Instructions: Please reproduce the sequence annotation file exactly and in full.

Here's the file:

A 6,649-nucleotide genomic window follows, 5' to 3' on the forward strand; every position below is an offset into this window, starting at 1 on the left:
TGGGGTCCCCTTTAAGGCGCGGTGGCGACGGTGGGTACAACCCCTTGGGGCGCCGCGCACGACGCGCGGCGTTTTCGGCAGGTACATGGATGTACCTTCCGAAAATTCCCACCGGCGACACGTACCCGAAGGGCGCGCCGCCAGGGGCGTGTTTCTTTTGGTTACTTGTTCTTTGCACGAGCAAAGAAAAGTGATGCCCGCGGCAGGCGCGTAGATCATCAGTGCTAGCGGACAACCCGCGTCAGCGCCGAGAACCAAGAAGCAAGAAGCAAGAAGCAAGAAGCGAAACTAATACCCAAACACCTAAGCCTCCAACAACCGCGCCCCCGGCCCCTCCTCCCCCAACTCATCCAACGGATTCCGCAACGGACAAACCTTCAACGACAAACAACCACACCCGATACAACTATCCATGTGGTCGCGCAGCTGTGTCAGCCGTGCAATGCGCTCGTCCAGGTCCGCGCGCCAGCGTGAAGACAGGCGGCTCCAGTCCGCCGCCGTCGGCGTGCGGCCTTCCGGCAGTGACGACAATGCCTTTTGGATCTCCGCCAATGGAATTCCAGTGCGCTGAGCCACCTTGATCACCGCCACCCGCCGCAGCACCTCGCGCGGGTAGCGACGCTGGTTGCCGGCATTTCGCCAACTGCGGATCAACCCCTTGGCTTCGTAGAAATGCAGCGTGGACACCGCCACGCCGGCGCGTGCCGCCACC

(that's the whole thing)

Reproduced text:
A 6,649-nucleotide genomic window follows, 5' to 3' on the forward strand; every position below is an offset into this window, starting at 1 on the left:
TGGGGTCCCCTTTAAGGCGCGGTGGCGACGGTGGGTACAACCCCTTGGGGCGCCGCGCACGACGCGCGGCGTTTTCGGCAGGTACATGGATGTACCTTCCGAAAATTCCCACCGGCGACACGTACCCGAAGGGCGCGCCGCCAGGGGCGTGTTTCTTTTGGTTACTTGTTCTTTGCACGAGCAAAGAAAAGTGATGCCCGCGGCAGGCGCGTAGATCATCAGTGCTAGCGGACAACCCGCGTCAGCGCCGAGAACCAAGAAGCAAGAAGCAAGAAGCAAGAAGCGAAACTAATACCCAAACACCTAAGCCTCCAACAACCGCGCCCCCGGCCCCTCCTCCCCCAACTCATCCAACGGATTCCGCAACGGACAAACCTTCAACGACAAACAACCACACCCGATACAACTATCCATGTGGTCGCGCAGCTGTGTCAGCCGTGCAATGCGCTCGTCCAGGTCCGCGCGCCAGCGTGAAGACAGGCGGCTCCAGTCCGCCGCCGTCGGCGTGCGGCCTTCCGGCAGTGACGACAATGCCTTTTGGATCTCCGCCAATGGAATTCCAGTGCGCTGAGCCACCTTGATCACCGCCACCCGCCGCAGCACCTCGCGCGGGTAGCGACGCTGGTTGCCGGCATTTCGCCAACTGCGGATCAACCCCTTGGCTTCGTAGAAATGCAGCGTGGACACCGCCACGCCGGCGCGTGCCGCCACC